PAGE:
An added dimension in this instance is the Public School Board has a long history of taking a “whack-a-mole” approach to supplying education services in Regina. Part (not all) of that’s been forced on the board by the ongoing expansion of the city’s boundaries and the low density of most new developments, which makes it extremely challenging to provide those services.

Neighbourhoods, like people, go through life cycles. Kids are born, enter the school system and progress through to graduation, then enrollment plummets and the school ends up on the chopping block, even though as the parents age and begin moving out of the neighbourhood, younger couples move in and the cycle repeats. That leaves the board in the unenviable position of always playing catch-up to demographic trends. So at the same time as it’s whacking schools in some neighbourhoods, new schools are popping up in other areas.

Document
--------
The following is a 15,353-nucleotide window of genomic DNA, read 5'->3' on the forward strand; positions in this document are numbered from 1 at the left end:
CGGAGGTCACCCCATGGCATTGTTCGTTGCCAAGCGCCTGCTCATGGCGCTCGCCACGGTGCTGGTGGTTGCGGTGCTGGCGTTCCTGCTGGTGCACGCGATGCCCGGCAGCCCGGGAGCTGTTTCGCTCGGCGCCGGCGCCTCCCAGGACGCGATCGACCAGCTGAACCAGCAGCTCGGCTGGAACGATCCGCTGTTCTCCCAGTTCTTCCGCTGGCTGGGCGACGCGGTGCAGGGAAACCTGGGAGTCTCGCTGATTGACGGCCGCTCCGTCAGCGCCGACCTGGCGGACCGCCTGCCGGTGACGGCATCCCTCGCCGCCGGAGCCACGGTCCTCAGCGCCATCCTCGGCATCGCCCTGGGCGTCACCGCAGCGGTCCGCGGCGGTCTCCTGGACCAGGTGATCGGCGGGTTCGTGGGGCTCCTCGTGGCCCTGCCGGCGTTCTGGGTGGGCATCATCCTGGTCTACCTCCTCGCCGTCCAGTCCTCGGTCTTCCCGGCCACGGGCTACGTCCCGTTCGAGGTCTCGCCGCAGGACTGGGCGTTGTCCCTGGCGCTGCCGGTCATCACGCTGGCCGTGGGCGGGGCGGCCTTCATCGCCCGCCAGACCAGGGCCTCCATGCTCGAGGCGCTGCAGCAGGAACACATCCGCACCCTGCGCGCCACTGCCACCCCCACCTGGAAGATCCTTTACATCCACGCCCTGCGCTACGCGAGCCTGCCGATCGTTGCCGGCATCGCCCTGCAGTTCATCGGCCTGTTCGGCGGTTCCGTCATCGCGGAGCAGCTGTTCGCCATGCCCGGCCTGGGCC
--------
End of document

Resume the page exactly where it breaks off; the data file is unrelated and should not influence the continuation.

Student population isn’t a problem at Connaught. With a regular English program, French Immersion, pre-K and a daycare, Connaught has around 350 kids. Instead, it’s on the chopping block because it’s been deemed structurally unsafe.

Is it unsafe?

June Botkin is a member of the group Save Our Connaught. She’s a specialist in heritage architecture who’s studied in Italy and recently worked on the rehabilitation of the Saskatchewan Legislature, and she has concerns about that assessment.

“There’s contradictory information coming from the engineer’s report. They say the floors are not reinforced. But according to the architect’s drawings and writings, everything’s been reinforced.”

Thus far, she adds, engineers have tended to rely on cursory visual inspections that paint an ominous picture of the building’s condition but don’t necessarily reflect its true state. During her presentation, for instance, MacRae highlighted an incident before Christmas where a wall in classroom 12 buckled, forcing the relocation of students to the basement until repairs were made.

“They didn’t tell the parents that the engineer put a massive structural steel non-adjustable frame under the floor there,” says Botkin. “It was pushing up the floor and crushed the wall. So the damage was caused due to the board’s intervention.”

Other mistakes have been made over the years, says Botkin, and that’s contributed greatly to Connaught’s deterioration. She argues that further testing is needed to determine if the school is structurally unsafe.